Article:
We want to tell you about the signs of PAD men and women need to know. Because we want to raise awareness for heart disease. And PAD is just that.
Remember: peripheral Arterial Disease (PAD) occurs when plaque in your arteries slows the flow of blood from your heart to the rest of your body. That ‘plaque’ is mostly composed of cholesterol, calcium, fibrin, and fatty substances. As it collects in your arteries, they narrow and harden (Atherosclerosis). And, as the rest of your body gets limited blood flow, they aren’t able to function optimally. Some people with PAD will experience symptoms right away. Others won’t know they have a problem in the early stages of this disease. And, even when PAD does cause symptoms, it can be difficult to diagnose, since these symptoms often mimic those of other conditions. Of course, there’s one more issue that can make it difficult to treat diagnose PAD: the disease may look different in men than in women. Let’s take a closer look.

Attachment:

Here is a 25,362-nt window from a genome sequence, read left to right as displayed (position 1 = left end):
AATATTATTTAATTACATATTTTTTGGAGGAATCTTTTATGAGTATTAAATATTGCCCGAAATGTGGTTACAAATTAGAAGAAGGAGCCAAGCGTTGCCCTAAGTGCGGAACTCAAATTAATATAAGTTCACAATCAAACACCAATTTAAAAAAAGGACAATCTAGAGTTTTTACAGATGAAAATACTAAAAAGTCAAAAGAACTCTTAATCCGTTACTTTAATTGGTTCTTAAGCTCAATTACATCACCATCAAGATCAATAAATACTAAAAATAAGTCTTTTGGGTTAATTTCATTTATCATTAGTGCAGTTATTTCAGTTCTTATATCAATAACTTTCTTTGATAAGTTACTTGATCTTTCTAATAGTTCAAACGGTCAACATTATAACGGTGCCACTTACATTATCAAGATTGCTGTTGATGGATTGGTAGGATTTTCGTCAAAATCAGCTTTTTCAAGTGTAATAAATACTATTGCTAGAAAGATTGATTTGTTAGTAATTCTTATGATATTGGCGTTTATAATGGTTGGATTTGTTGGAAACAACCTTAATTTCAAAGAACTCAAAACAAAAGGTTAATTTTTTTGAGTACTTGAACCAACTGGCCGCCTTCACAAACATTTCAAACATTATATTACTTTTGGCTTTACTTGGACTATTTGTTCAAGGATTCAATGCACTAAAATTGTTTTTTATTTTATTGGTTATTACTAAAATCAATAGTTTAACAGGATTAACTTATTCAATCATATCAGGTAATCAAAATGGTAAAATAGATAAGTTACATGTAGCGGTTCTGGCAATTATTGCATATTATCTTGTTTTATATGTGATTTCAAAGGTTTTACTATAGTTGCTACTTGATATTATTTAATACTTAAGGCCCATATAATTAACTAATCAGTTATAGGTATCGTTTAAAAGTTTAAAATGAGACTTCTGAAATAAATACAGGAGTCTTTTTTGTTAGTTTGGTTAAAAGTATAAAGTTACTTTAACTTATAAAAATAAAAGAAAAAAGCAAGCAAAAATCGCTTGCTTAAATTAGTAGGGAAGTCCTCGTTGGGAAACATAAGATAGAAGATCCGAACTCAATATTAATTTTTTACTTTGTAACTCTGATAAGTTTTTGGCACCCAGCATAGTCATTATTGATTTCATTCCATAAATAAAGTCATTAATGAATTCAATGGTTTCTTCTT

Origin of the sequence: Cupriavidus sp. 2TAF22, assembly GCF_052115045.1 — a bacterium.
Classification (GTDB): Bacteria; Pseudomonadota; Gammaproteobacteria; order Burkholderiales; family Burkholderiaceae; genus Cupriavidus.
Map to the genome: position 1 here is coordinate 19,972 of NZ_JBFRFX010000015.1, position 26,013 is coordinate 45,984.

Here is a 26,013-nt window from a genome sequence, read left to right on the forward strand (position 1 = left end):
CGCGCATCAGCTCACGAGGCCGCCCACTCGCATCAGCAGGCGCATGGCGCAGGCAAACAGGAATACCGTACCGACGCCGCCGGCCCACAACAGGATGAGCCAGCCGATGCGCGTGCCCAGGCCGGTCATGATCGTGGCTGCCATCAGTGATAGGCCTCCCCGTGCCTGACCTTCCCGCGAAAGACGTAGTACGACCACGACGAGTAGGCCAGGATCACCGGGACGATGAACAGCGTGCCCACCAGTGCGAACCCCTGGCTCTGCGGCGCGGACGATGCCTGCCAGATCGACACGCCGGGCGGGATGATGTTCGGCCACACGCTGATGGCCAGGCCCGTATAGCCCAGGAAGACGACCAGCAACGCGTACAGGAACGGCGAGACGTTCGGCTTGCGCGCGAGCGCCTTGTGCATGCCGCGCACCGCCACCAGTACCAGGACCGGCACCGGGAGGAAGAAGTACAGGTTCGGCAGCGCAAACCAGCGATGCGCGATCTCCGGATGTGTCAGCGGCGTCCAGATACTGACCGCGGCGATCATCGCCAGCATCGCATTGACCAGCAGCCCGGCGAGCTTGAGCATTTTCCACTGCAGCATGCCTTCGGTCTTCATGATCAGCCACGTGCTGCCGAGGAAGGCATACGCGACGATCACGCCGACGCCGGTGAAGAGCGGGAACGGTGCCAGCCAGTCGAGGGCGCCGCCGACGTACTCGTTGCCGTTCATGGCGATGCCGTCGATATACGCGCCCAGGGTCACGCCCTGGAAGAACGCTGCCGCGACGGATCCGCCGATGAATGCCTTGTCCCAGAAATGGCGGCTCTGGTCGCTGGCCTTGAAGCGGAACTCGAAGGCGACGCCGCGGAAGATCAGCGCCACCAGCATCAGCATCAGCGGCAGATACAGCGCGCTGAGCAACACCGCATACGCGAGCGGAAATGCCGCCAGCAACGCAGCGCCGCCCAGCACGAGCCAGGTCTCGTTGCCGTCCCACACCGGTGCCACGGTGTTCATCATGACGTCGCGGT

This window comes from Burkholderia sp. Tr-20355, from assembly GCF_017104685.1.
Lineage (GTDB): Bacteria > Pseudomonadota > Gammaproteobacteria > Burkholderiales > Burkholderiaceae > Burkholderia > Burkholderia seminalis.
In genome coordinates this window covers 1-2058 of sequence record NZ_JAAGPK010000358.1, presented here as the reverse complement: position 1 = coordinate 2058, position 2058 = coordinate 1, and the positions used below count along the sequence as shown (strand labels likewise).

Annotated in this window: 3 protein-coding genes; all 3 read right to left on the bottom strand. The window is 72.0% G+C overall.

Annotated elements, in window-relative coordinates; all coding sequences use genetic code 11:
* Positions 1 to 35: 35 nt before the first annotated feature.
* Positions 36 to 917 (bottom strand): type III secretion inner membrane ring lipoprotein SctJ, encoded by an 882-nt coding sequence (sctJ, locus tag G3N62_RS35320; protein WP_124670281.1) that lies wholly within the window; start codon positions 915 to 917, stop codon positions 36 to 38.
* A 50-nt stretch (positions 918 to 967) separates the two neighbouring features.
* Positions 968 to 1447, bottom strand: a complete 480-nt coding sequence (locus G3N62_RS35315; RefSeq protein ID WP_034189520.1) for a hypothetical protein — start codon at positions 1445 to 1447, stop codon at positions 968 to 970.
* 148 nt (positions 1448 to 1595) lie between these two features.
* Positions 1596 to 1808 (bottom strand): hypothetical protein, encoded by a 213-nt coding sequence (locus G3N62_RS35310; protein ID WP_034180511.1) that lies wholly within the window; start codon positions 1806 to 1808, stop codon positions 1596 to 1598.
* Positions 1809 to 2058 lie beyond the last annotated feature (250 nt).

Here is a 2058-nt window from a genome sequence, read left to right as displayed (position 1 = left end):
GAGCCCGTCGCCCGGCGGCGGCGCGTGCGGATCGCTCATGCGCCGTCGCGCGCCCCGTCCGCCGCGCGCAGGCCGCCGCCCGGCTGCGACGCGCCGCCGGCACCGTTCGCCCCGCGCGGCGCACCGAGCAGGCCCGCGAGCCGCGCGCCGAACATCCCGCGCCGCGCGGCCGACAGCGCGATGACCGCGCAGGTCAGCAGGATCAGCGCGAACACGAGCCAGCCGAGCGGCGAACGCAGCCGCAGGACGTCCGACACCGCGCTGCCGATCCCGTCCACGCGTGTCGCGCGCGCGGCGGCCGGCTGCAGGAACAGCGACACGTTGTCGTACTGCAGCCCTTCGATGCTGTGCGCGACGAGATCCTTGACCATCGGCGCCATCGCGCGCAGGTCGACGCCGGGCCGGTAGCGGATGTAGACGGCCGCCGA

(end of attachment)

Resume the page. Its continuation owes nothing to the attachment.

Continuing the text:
What are the Symptoms of PAD?
As we mentioned, you could have PAD and not experience any symptoms. Still, all of the following are considered PAD symptoms. If you experience one or more of these issues, you should talk to your vein specialists right away. Symptoms of PAD include coldness or numbness of the legs and feet, discoloration in the legs, cramping of the hips, thighs, or calf muscles and difficulty in healing from minor wounds of the legs or feet.
You may also notice burning or aching sensations of the feet, poor toenail growth, pain while or soon after walking, slowed hair growth on the legs. In men, you may even see erectile dysfunction,
Now that we’ve reviewed PAD presentations for both genders, let’s explore some of the different ways the disease manifests by gender.
What Does PAD Look Like for Men vs. Women?
Men seem to develop PAD symptoms earlier than women, although that is not always the case. As a result, male PAD patients may see their doctors sooner, allowing for earlier interventions and improved treatment outcomes.